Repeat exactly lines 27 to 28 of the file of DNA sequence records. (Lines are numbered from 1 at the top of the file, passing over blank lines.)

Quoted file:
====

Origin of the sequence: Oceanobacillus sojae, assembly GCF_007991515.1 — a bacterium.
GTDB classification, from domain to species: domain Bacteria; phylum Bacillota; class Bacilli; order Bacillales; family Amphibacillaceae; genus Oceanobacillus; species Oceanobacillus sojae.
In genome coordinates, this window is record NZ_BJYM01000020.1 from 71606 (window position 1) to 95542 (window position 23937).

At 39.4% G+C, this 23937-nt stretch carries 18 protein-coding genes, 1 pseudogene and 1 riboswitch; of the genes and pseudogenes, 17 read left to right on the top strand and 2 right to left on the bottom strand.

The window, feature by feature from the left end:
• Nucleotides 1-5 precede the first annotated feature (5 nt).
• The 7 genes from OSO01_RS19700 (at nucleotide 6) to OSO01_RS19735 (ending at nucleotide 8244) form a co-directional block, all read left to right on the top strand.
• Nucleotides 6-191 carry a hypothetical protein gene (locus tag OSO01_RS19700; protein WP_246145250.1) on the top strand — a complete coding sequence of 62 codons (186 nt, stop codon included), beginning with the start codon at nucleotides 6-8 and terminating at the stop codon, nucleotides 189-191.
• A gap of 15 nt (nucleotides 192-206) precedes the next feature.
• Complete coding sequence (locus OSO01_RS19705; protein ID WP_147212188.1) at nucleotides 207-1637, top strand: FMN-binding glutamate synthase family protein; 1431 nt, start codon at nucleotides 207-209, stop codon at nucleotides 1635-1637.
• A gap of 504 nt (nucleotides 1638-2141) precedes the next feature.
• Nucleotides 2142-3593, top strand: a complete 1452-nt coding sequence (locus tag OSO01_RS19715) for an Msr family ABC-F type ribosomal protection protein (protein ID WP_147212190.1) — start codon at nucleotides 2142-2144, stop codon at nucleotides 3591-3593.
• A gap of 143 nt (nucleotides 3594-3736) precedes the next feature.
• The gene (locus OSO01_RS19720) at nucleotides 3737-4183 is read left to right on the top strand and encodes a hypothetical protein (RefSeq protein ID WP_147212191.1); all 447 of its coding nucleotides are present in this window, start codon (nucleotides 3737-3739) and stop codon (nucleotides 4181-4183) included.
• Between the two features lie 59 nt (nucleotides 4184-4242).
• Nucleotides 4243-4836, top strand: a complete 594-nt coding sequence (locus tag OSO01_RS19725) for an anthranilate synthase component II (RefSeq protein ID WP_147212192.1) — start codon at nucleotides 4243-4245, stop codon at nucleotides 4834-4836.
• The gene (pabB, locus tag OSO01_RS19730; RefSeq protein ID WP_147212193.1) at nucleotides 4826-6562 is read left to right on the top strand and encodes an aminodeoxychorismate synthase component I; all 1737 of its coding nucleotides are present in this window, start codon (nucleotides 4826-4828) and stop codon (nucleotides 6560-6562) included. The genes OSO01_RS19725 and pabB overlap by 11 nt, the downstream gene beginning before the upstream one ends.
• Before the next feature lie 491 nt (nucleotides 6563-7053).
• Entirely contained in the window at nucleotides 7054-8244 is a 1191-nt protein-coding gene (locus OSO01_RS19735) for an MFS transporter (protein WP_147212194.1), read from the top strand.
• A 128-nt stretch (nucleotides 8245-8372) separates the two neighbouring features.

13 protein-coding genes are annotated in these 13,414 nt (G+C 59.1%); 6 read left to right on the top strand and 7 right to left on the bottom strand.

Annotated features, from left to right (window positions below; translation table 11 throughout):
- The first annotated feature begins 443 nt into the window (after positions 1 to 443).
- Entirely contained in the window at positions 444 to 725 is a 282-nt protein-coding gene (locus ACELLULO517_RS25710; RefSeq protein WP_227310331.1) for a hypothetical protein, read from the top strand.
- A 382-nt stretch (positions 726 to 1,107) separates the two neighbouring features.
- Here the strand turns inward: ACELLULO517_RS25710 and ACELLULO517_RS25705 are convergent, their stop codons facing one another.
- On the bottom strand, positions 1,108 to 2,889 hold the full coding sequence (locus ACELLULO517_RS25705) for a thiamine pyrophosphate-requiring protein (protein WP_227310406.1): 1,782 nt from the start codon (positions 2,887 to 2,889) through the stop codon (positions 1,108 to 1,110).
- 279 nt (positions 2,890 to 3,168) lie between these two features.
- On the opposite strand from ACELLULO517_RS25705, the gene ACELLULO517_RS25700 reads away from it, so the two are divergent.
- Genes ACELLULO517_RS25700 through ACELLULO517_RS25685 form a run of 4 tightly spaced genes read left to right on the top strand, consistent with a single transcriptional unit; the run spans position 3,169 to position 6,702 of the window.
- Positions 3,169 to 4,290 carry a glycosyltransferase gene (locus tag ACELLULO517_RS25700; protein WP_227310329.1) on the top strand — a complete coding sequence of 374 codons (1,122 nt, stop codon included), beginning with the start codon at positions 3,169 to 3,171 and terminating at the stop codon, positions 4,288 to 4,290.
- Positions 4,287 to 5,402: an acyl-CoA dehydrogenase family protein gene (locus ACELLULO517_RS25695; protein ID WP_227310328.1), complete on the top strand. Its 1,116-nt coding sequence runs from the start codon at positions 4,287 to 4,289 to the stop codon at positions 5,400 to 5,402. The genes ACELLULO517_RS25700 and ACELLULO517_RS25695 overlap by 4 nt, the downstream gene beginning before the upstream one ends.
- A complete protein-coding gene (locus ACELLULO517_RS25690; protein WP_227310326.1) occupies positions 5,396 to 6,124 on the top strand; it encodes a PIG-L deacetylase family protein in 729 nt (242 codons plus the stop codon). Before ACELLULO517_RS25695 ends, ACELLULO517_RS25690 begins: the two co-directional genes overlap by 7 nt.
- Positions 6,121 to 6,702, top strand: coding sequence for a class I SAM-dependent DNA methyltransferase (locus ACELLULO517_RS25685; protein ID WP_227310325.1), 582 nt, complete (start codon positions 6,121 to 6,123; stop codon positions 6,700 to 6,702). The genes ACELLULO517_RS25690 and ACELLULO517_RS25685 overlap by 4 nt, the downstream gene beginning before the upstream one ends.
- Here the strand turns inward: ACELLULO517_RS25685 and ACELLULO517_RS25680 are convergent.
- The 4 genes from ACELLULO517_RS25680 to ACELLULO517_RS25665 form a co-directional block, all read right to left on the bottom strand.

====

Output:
- On the bottom strand, positions 1,108 to 2,889 hold the full coding sequence (locus ACELLULO517_RS25705) for a thiamine pyrophosphate-requiring protein (protein WP_227310406.1): 1,782 nt from the start codon (positions 2,887 to 2,889) through the stop codon (positions 1,108 to 1,110).
- 279 nt (positions 2,890 to 3,168) lie between these two features.